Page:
For this exercise we’ll assume you have a cautiously balanced portfolio with modest expected gains. There’s much more to say about why we’ll make this assumption, so you’ll just have to trust me and read my next article! This assumption removes investment returns as a pivotal factor, and leaves us looking for some insight about what influences home appreciation rates in your locale. There are numerous demand-side factors such as area employment and economic prospects; general economic outlook for the state, region, and country; ease of access to credit; possible upcoming IPOs (this is a big factor in tech epicenters); and outside buyers (the Chinese on the west coast and in New York City for example). And of course there are supply side factors that can drive or sustain appreciation rates: limited supply, growth boundaries, planning goals that discourage development, etc. Coastal regions have built in geographical limitations (see San Francisco, Seattle, and Manhattan); peninsulas are especially pricey.

The broader economic outlook for the country or a region is often considered the most powerful driver. But many prime locations in coastal cities never saw price drops during the Great Recession; other factors were more important. If you have a chance to buy a home in Sausalito for example, you should take it (hills or houseboat of course, don’t forget climate change).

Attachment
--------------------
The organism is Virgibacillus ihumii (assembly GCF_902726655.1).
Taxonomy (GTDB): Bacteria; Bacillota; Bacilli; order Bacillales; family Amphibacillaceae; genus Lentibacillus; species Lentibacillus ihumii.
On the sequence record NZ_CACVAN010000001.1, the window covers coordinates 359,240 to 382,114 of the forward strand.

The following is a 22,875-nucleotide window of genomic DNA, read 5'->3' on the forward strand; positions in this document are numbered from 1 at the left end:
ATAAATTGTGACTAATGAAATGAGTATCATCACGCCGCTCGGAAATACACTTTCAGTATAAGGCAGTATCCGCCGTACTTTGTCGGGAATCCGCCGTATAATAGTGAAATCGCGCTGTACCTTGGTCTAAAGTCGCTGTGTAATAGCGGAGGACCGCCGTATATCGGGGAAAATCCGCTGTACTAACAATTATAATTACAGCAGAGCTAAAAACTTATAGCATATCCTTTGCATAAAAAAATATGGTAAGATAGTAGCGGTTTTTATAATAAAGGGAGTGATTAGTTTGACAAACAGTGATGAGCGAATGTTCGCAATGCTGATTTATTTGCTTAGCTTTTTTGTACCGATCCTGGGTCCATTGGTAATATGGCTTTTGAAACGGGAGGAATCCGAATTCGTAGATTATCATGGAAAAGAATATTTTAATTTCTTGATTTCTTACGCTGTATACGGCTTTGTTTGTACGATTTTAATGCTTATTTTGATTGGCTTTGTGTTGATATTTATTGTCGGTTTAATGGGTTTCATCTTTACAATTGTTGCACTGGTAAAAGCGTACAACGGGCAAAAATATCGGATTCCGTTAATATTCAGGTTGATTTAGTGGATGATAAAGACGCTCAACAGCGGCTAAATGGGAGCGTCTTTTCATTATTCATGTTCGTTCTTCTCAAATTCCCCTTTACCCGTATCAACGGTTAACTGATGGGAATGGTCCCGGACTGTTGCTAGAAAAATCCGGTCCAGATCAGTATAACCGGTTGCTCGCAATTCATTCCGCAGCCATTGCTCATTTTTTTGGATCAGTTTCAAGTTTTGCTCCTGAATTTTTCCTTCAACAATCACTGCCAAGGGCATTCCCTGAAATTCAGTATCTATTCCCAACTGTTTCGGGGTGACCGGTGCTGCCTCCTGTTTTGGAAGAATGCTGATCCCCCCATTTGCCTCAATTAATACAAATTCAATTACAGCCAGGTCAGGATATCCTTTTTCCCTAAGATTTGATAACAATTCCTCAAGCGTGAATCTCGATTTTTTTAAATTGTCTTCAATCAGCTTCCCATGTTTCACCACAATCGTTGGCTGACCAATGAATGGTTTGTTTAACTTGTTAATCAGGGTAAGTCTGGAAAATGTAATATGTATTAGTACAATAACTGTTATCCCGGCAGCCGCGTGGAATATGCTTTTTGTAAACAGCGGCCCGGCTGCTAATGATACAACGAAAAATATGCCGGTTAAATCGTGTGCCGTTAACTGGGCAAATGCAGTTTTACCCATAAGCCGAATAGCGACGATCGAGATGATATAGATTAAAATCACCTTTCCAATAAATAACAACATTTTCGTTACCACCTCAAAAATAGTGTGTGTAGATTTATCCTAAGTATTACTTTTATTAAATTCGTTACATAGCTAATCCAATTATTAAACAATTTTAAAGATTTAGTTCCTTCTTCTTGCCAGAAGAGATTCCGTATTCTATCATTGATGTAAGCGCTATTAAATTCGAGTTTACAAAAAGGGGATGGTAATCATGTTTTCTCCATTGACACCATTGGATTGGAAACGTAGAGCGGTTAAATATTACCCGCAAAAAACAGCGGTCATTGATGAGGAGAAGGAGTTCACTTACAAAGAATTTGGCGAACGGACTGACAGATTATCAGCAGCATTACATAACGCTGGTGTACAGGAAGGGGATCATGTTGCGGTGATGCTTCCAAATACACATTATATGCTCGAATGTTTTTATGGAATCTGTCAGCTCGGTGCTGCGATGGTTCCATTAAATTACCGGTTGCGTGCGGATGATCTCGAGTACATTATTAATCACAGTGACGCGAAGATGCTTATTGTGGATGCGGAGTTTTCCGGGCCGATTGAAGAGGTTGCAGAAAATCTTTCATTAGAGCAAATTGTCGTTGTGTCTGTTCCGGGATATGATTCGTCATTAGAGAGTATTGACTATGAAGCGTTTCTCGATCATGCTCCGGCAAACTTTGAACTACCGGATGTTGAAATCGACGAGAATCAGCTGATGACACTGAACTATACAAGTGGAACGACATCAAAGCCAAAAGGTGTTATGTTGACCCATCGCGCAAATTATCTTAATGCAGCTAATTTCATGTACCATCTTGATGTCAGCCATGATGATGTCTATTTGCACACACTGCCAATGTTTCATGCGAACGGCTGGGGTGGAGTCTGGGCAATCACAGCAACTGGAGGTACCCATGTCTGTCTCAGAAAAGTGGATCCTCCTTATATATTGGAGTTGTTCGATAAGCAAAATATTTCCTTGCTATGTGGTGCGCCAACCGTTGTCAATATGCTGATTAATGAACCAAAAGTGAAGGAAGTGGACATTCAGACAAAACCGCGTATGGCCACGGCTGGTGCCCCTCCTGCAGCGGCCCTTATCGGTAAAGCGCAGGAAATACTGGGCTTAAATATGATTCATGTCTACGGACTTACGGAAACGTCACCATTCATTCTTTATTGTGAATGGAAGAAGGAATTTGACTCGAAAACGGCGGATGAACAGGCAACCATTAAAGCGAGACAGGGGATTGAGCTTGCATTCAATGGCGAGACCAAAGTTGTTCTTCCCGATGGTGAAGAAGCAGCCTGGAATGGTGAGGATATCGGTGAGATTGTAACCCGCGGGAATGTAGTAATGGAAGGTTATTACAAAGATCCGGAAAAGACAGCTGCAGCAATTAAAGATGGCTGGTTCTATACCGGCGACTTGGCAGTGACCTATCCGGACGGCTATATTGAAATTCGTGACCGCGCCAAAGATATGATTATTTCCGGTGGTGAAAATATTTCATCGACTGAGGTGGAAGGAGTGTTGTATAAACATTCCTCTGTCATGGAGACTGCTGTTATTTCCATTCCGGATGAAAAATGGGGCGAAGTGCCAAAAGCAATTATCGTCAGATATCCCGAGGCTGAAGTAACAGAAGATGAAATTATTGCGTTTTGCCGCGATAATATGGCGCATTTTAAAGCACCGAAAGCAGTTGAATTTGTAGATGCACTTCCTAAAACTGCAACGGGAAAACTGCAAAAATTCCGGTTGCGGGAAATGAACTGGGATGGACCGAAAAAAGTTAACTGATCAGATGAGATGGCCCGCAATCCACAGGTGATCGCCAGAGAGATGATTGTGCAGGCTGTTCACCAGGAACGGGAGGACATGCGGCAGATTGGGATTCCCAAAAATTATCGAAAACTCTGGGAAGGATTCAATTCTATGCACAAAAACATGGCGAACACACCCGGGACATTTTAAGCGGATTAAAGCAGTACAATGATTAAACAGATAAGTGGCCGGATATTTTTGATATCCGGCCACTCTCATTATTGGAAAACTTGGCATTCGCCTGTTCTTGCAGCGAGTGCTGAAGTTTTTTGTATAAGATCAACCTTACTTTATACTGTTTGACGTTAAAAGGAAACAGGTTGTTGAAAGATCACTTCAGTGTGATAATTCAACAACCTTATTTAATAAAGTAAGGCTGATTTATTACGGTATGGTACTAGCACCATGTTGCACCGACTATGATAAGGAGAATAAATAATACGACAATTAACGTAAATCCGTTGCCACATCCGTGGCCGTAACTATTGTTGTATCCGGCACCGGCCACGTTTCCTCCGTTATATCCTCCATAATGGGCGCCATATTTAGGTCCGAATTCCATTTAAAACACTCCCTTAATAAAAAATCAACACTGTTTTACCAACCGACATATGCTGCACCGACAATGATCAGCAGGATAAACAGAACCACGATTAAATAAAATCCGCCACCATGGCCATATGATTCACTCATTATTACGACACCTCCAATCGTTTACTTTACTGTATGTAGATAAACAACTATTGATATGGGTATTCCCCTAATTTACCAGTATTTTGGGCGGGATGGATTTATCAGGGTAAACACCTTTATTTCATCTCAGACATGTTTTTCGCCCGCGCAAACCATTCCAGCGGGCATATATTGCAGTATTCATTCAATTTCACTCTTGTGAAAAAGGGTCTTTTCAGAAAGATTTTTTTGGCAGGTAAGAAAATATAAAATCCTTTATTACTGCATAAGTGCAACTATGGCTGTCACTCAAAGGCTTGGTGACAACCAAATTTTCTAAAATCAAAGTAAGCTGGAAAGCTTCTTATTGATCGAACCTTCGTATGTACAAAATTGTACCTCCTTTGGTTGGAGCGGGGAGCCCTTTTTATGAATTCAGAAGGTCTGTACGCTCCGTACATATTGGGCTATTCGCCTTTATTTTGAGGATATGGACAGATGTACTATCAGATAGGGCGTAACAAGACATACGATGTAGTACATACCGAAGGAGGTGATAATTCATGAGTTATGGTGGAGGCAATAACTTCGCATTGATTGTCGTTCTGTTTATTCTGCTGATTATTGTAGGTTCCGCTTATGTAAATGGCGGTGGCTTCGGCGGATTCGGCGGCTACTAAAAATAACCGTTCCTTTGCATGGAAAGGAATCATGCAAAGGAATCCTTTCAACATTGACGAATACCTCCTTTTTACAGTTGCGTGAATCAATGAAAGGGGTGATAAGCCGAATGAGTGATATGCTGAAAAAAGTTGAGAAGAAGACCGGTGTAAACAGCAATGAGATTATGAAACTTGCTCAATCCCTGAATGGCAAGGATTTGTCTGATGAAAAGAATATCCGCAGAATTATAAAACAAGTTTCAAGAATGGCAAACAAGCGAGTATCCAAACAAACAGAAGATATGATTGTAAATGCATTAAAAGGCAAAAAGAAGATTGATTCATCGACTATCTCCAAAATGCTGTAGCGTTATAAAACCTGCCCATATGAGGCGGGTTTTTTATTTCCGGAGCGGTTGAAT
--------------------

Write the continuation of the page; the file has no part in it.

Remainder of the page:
Let’s look at a simplified analysis to get an idea of what I’m talking about. In the graphic I’ve plotted five factors, and laid them out according to my evaluation of their likelihood to continue over the next 5-10 years. This is not a precise system; remember to have a clear idea that there’s a fuzzy boundary instead of a fuzzy idea that there’s a clear boundary. The dotted line is a hurdle, a threshold past which it’s likely that the factor will drive home prices upward. In this example four of the five clear the hurdle, and this would strongly suggest that prices will continue to rise. Even if interest rates rise and the national economy is weak, the strength of the local economy and the awesomeness of the neighborhood will drive prices up. A more sophisticated analysis would probably include 15 or more factors, but the five in this example are likely the biggest drivers.

This is a good moment to remember the worrying possibility that the next black swan is floating around the bend, waiting to take us down the falls. A black swan is one of those unpredictable and unforeseen events that shakes markets and economies. It’s the subprime housing debacle we just lived through, it could be a trade war with China. The nature of the black swan event is that you didn’t predict it happening—but that doesn’t mean you don’t consider what a big disruption might mean for your plans. What happens if real estate prices drop 50% in a year and stay flat for several after that? What does that do to your wealth? How likely is such a catastrophic event? Think very carefully about this set of questions. Careful thought and planning to avoid catastrophe is one of the best investments you can make.

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Christopher Peck